The Use of Literary Devices in Robert Frost's Stopping by Woods on a Snowy Evening

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The Use of Literary Devices in Robert Frost's Stopping by Woods on a Snowy Evening

In Robert Frost's poem. “Stopping by Woods on a Snowy Evening.” the speaker uses literary devices to show the reader the poem's meaning. Symbolism plays an important role in this poem. Robert Frost uses symbolism to show the correlation between the woods and village with heaven. Mythological symbolism is also found in this poem. when the speaker talks about the lake. it is a reference to Hel in Norse Mythology. The tone of the poem, and Robert Frost's syntax. portray a tranquil yet dark feeling throughout the poem. The observations made exhibit how the speaker views life and death. The personification of the horse shows how the horse is important to the poem. In Robert Frost's “Stopping by Woods on a Snowy Evening.” he portrays the barrier between Heaven and Hel. and how one should cherish one's life.

In the first stanza of the poem. the speaker identifies where he is and who owns the land. The woods are owned by a man who lives “in the village” (2). The man the speaker is referring to is God. who owns all the land on earth. because he created it. The speaker then adds that God “will not see me [the speaker] stopping here.” showing that the man feels unnoticed by God. As the speaker “watch [es] his woods fill up with snow.'' (4) time passes by relating to the speaker's life passing. The woods represent the Gates of Heaven. and the speaker is outside of Heaven. watching as life continues without him.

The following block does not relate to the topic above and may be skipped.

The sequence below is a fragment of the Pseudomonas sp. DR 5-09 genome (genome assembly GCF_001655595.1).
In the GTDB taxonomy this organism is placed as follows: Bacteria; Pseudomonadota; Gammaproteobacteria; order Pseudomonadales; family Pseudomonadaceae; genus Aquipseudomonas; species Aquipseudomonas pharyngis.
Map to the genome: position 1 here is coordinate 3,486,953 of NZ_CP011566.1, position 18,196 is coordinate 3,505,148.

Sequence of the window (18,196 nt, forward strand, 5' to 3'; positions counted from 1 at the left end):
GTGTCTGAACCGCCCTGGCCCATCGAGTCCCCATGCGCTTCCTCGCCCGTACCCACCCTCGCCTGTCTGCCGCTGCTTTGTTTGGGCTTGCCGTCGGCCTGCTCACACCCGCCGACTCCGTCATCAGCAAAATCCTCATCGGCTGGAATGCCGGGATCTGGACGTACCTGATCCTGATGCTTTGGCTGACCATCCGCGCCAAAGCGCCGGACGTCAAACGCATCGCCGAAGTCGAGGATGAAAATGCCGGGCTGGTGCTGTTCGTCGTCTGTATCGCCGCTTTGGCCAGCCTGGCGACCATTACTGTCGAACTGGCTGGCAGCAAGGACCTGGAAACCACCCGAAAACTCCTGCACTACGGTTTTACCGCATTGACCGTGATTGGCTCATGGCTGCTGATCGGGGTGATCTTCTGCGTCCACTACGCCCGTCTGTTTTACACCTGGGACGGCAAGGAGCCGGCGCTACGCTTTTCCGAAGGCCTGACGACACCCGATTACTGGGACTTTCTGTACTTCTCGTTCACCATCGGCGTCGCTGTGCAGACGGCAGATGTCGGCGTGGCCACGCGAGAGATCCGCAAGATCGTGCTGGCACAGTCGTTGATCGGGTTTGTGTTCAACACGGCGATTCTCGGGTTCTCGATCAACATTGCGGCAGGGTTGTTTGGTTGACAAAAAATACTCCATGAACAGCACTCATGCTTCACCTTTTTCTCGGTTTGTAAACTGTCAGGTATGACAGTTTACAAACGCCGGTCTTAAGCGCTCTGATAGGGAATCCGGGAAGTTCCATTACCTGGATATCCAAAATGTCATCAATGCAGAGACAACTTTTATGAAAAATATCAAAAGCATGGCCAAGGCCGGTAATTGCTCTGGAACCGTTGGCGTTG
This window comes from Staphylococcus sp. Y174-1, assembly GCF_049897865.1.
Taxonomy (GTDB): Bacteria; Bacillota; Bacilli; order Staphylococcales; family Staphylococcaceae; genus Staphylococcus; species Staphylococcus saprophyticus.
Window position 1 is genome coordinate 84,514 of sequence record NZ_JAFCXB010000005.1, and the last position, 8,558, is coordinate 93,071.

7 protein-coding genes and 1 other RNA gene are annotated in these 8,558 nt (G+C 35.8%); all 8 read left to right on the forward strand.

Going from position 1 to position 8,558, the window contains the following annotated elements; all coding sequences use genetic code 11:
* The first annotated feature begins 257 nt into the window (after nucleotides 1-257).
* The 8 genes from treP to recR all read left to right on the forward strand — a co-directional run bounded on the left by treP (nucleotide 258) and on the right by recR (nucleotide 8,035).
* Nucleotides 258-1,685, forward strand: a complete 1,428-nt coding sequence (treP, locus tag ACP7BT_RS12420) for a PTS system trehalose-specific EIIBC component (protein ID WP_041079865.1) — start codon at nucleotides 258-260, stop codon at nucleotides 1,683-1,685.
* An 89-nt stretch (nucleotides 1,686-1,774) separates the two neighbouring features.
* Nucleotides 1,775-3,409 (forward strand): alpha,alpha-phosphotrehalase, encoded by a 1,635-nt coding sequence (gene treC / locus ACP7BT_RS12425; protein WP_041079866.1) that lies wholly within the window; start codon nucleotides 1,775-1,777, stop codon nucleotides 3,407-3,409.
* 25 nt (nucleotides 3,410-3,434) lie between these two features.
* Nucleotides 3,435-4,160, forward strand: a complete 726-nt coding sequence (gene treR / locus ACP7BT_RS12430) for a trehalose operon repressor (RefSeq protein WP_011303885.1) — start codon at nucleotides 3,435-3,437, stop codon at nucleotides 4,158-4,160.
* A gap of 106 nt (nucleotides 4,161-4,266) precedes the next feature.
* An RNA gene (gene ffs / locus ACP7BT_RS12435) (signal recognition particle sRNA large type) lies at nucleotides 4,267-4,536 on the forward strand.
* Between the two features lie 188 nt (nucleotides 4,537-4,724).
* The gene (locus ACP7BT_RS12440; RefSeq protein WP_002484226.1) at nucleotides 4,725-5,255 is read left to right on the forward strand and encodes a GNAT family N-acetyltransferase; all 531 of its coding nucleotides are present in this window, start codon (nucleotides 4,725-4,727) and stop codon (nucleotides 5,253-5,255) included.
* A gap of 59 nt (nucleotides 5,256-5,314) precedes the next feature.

The second stanza of the poem introduces the horse and further develops the location of the events occurring. The horse represents the speakers conscience. following the speaker throughout his life. and hinting at what paths o...

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...t yet completed. These promises could be his promise to God to keep life holy, and, in breaking that promise, he would go to Hel. The repetition of the last two lines of the poem signify the importance of the lines. When the speaker says that he has “miles to go before I [the speaker] sleep,” (15-16) he refers to how many years he has yet to live. This final decision shows that the speaker has given up on suicide, and instead chooses to walk with God and live out his life to the end.

In “Stopping by Woods on a Snowy Evening” by Robert Frost, Frost utilizes literary devices to show how one should live one's life, and how Heaven and Hel are closely related. The relationship between the speaker and the horse is personal, and connects the two to each other. Robert Frost gives the reader an outlook on the matter of life and death, and obstacles between the two.
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